After many years use as a residential care home the owners, the Diocese of Hallam are to close the home. The closing date will occur as soon as the remaining six residents can be re-homed.
The continuing use of St Anne’s as a residential home is no longer a prime objective for the Diocese who are seeking to ultimately dispose of the facility. A problem arises as to what can happen to a building of this size when left unoccupied. St Anne’s is a grade II* listed building and a key element of the village heritage. Tom Garrud, Diocese property manager, explained to a recent meeting of the Parish Council and villagers that boarding the building up is not a positive option. It will look unsightly, can damage the building structure and could ultimately draw attention to its unoccupied status drawing unwanted interest from squatters.
It is therefore the intention of the Diocese to appoint Ad Hoc Property Management Ltd., a property management company to handle the on-going security of the building until its sale. Craig Mitchell, branch manager of Ad Hoc Property Management explained that it is expensive to maintain the security of a building of this size through the use of a 24 hour security guard. Ad Hoc, in association with the Diocese and its Trustees therefore propose to install ten property guardians to occupy the building.
Property guardians are selected from vetted local working professionals who will be paying rent to live in the property as if it is their own home until the property is sold. All of the already vetted Guardians are over 35 years of age with one over the age of 70. They will occupy the rooms towards the front of the building and near the entrance and exits to increase the security of the property. On-going, Ad Hoc Ltd will maintain unannounced inspections to ensure the occupation meets pre-set agreed standards with the guardians.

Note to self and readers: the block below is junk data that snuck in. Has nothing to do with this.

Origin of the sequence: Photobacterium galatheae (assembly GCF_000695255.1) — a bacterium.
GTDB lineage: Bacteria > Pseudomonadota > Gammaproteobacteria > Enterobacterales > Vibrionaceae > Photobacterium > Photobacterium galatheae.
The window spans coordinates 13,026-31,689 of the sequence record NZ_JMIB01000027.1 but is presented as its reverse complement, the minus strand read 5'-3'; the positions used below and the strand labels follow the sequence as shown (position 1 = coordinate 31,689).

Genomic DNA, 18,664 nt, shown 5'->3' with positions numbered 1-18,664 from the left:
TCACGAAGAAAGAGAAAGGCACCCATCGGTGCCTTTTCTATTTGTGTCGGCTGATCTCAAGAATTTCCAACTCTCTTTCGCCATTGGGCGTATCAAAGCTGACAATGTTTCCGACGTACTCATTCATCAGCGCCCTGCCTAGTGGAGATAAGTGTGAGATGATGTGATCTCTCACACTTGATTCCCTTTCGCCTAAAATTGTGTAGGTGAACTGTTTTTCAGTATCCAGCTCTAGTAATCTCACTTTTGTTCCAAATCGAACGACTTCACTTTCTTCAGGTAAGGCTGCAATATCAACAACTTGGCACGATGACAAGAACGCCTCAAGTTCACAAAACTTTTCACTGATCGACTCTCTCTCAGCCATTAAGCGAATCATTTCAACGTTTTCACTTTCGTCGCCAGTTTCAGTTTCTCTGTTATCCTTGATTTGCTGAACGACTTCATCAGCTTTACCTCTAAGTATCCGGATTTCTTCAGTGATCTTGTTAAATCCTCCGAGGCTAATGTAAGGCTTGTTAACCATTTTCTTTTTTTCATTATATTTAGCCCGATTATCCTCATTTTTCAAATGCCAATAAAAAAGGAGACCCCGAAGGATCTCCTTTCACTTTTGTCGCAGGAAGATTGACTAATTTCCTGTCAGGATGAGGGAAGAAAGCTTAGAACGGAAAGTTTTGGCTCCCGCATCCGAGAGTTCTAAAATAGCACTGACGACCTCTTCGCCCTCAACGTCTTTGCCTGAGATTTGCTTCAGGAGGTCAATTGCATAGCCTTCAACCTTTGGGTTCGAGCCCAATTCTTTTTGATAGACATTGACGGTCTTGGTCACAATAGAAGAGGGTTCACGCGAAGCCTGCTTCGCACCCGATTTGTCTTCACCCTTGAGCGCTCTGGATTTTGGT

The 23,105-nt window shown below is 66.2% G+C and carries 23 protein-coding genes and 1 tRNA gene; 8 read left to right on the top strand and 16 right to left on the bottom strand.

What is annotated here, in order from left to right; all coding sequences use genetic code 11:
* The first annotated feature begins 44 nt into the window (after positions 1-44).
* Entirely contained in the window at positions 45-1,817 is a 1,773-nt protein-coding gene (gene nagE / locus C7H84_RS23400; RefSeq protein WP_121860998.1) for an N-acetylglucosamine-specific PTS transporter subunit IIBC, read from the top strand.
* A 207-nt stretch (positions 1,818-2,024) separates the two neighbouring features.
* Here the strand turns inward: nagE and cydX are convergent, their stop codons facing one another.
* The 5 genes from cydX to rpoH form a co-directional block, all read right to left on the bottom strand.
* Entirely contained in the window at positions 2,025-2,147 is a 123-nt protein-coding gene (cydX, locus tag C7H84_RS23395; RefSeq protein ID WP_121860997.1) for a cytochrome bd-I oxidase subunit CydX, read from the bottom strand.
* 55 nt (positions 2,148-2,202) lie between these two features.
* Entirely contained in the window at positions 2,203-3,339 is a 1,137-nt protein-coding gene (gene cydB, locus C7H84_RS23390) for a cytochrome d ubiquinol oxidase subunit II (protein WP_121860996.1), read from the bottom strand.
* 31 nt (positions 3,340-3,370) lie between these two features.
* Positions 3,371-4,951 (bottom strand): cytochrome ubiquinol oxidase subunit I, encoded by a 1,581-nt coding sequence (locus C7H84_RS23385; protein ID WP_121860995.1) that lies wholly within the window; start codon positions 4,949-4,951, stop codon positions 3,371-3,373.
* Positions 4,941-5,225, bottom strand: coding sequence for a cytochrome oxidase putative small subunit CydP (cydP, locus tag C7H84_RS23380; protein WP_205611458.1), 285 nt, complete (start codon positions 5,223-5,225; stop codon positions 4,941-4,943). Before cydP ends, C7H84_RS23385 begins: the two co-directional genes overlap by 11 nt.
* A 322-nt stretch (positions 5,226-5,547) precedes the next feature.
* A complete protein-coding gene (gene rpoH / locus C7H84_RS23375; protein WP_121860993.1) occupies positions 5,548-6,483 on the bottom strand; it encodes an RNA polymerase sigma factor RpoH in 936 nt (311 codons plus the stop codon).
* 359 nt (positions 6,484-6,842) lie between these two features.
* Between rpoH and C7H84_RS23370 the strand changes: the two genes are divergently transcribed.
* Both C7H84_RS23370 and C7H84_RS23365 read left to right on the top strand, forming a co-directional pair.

The Diocese will continue to maintain the structure of the building and the grounds giving due consideration to the graves . The future of St Anne’s remains uncertain. Its continuing use or sale as a residential home would require substantial redevelopment to meet current standards of accessibility. The use of the building in any other form would require change of use planning permission. This proud building needs care, attention and modernisation to fit with any future investment by a new owner. Certainly as a listed building and a focal point in the village the sale has created unease amongst many of the villagers.
The minutes of the Parish Council meeting on St Anne’s held on 17th July can be seen here.
Once the home of the Anne family the then mansion house, built by George Anne around 1797 is an important asset to the village. The house was later acquired in 1946 by the Sisters of Charity of Our Lady of Good and Perpetual Succour, who took it over as a Rest Home for elderly ladies. In 1986 it was sold to the Dominican Sisters of Oakford, Natal who had extensive alterations done, including building a new Chapel and a retreat room. It continued to be a Rest Home for elderly ladies and a Chapel of Ease for Blessed English Martyrs. The increasing age of the sisters led to the eventual sale of St Anne’s to the Diocese of Hallam in 1998.